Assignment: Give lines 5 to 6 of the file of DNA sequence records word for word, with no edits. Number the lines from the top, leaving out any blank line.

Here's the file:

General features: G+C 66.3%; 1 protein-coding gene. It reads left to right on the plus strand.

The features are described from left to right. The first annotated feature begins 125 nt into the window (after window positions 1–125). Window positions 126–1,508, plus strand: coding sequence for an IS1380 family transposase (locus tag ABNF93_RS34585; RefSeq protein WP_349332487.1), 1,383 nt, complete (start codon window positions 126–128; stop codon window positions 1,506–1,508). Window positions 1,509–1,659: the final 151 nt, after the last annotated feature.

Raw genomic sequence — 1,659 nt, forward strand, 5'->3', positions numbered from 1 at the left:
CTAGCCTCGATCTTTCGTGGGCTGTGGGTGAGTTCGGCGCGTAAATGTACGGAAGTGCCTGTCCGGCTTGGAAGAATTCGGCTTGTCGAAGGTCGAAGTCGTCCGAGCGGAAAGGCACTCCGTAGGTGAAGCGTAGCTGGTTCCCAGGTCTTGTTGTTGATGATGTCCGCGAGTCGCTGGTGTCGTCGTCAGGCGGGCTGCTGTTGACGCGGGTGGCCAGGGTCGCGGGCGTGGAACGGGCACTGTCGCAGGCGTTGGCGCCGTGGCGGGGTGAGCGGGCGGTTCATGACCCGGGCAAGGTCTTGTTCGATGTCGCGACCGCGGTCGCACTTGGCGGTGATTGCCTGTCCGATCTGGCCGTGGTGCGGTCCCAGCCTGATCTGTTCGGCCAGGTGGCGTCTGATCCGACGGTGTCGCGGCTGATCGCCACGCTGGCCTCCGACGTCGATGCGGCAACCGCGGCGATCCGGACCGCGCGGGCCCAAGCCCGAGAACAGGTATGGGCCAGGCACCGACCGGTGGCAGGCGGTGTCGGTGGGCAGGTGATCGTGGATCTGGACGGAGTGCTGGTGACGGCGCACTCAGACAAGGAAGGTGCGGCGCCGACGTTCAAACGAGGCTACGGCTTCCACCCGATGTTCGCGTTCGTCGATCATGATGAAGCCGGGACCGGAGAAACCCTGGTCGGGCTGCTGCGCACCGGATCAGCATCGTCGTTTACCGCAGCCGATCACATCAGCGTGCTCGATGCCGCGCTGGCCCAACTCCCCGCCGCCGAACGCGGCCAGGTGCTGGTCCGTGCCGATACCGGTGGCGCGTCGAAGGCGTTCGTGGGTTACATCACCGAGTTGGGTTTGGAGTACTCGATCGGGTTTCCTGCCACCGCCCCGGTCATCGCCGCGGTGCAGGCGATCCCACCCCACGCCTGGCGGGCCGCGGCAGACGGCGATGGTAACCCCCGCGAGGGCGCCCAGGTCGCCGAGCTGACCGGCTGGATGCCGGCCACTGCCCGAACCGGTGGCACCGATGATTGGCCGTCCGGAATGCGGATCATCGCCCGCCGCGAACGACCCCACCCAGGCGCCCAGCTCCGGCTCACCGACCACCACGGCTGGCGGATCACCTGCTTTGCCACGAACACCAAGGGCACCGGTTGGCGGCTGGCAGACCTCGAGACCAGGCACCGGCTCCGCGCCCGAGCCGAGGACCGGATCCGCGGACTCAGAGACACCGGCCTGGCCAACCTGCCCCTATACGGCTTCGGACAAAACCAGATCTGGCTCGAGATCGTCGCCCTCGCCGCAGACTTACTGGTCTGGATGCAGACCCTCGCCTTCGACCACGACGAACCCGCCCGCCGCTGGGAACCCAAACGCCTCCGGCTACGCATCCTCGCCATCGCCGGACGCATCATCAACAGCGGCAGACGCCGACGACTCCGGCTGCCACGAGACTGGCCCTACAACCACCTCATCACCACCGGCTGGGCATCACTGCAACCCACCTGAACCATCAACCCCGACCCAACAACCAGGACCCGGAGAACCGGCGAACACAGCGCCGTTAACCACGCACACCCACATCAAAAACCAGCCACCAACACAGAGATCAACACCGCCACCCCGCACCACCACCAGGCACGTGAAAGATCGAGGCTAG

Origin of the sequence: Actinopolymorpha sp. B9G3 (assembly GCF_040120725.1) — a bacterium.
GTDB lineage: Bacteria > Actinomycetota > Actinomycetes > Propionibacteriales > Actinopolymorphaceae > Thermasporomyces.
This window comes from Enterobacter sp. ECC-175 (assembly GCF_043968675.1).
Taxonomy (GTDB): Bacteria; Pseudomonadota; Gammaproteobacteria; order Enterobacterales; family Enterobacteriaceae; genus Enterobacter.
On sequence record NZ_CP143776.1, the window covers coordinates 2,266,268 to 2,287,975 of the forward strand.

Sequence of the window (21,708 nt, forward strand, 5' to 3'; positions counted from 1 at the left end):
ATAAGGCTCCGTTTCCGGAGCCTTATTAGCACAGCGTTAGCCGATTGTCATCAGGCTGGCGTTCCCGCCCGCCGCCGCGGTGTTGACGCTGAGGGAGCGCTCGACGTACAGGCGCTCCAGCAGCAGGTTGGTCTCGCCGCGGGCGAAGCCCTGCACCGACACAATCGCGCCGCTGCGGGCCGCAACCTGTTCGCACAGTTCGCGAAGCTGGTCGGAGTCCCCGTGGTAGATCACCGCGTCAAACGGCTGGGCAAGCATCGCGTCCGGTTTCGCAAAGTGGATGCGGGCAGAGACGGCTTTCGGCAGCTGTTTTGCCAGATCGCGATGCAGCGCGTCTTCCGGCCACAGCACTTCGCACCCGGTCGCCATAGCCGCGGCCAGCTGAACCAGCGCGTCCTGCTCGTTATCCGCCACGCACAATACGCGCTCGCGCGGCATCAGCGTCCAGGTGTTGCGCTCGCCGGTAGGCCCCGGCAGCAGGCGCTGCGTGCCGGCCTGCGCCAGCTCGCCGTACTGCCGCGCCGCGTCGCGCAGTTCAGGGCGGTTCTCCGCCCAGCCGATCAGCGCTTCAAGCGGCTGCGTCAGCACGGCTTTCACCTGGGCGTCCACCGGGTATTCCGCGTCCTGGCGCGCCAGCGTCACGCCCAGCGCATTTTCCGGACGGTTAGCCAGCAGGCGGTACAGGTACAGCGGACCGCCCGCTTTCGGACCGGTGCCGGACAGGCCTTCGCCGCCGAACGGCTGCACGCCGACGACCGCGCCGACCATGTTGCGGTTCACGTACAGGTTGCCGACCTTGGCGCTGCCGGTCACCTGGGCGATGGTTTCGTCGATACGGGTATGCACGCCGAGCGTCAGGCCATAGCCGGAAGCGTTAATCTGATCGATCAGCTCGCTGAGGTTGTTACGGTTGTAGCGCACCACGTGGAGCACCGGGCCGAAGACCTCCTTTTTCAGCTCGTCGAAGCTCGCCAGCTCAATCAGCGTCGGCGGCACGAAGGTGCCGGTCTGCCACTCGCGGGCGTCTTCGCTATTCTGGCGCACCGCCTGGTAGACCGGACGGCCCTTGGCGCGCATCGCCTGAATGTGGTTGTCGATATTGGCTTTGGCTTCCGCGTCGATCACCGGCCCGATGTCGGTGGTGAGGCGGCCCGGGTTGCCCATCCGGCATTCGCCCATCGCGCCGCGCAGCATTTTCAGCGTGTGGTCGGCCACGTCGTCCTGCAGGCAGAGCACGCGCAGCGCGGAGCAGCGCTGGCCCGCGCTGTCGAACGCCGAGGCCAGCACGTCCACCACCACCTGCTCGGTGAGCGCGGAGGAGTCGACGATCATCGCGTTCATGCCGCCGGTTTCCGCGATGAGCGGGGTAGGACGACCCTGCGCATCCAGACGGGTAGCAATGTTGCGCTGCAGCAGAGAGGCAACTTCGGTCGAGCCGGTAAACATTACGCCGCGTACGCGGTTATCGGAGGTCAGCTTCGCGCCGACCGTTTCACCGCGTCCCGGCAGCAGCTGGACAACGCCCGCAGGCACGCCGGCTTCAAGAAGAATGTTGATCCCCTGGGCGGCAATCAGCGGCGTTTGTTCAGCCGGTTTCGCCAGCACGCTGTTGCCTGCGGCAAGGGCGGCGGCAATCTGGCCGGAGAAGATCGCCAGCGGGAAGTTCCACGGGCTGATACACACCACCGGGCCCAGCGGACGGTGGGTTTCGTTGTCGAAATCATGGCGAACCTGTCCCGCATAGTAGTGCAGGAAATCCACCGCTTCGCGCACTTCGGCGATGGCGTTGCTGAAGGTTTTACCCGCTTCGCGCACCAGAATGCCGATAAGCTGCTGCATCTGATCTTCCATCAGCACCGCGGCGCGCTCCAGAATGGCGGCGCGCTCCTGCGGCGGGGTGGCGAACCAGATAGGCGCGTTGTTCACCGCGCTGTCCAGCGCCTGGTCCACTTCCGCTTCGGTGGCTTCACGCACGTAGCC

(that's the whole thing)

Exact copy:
Origin of the sequence: Actinopolymorpha sp. B9G3 (assembly GCF_040120725.1) — a bacterium.
GTDB lineage: Bacteria > Actinomycetota > Actinomycetes > Propionibacteriales > Actinopolymorphaceae > Thermasporomyces.